Discussion Forum

Please consider registering

Log In Register

Register | Lost password?
Advanced Search:

— Forum Scope —

— Match —

— Forum Options —

Wildcard usage:
*  matches any number of characters    %  matches exactly one character

Minimum search word length is 4 characters - maximum search word length is 84 characters

Topic RSS
Book smells, and other attractions
Hobbyists start to love even the side show
Topic Rating: 0 (0 votes) 
Bob Bridges
Forum Posts: 670
Member Since:

Grant Barrett said
Nothing like that old-book smell. And if you open up an old volume and think you detect notes of vanilla, there's a good reason. That intoxicating scent is the result of lignin, a chemical compound in plants used for making paper. It has a molecular structure similar to that of vanilla.

C S Lewis pointed out that humans have a tendency to start in some hobby with a love of the thing itself, and learn afterward to love the actions and sensations that come with it.  Readers love to read; but they also begin to love the smell of books, the slight crackle of a new hardback opening for the first time, and the feeling (if you're old enough) of cutting pages with a knife or letter opener.  (I'm barely old enough; printers these days never leave the pages untrimmed, but it used to be routine.)

Likewise a painter may start with a love of portraying some scene, but he learns to love the smell of the paint, the sound of stretching canvas, the feel of a knife against the palette.   A cabinet maker tends to like the smell of fresh-cut wood and the feel of a sharp saw in properly cured rosewood.  And so on.

Lewis' point at the time was that there's a danger in letting this go so far that one "forgets one's first love", so to speak.  If you start as a lover of reading, but your interest in collecting fine books and first editions leads you on until you've forgotten to read and care only for the collecting, then you've lost something valuable.  But he would add (and in any case I believe) that there's nothing but an innocent good in the pleasures themselves.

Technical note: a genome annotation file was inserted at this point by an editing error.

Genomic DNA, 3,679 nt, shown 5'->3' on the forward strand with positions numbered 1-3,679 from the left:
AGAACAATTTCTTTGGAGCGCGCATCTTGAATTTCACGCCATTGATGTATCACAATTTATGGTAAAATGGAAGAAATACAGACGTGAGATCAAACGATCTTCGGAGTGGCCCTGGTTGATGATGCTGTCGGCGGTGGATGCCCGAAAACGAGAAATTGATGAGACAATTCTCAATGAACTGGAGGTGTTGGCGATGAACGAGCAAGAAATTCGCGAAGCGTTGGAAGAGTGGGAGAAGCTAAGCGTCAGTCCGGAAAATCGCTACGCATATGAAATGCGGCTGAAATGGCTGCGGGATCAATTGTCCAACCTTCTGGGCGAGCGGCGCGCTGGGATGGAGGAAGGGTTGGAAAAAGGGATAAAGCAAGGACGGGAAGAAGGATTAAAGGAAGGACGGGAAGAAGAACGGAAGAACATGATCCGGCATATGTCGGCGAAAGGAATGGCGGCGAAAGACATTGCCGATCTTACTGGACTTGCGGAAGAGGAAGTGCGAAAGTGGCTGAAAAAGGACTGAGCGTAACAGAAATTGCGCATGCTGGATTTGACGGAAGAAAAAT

It's oft bemoaned that reading on-line deprives us of these pleasures.  I imagine, though, that other pleasures will arise to take their place.  I'm not very worried about it.

Forum Posts: 406
Member Since:

Cutting pages with a knife or letter opener? Can it possibly be what I am guessing: the pages came as a large sheet folded up multiple times; you cut along the folds to separate the pages. What a technology!

Bob Bridges
Forum Posts: 670
Member Since:

I was hoping someone else would reply more authoritatively, RobertB, but yes, that's exactly what I'm thinking.  I used to find old books in my grandparents' attics (what a treasure trove was there!), and in them there'd the the occasional page that still had to be cut.  My impression at the time was that it just a miss from the publisher, that they would trim the books before shipping them but sometimes the cutter missed a bit and the reader would have to do a few pages himself.  But now I'm inclined to believe that even farther back, maybe they didn't cut them at all.  I'm not sure about that, though.

And remember all those old books you've seen with really ragged page edges?  I'll bet someone cut them manually.

Forum Timezone: America/Los_Angeles

Most Users Ever Online: 161

Currently Online: Robert
93 Guest(s)

Currently Browsing this Page:
1 Guest(s)

Top Posters:

Heimhenge: 695

Bob Bridges: 670

Ron Draney: 606

RobertB: 406

tromboniator: 354

Dick: 321

samaphore: 319

Robert: 302

dilettante: 286

Raffee: 235

Member Stats:

Guest Posters: 600

Members: 2961

Moderators: 1

Admins: 5

Forum Stats:

Groups: 1

Forums: 1

Topics: 3008

Posts: 15828

Newest Members: documen, werpknarly, Beffa, rdt2, Afripol, kgraffius, jane egg, moncrief, Oliver Faltz, Ralph Cline

Moderators: Grant Barrett (1411)

Administrators: Martha Barnette (827), Grant Barrett (1411), EmmettRedd (603), Glenn (1537), timfelten (0)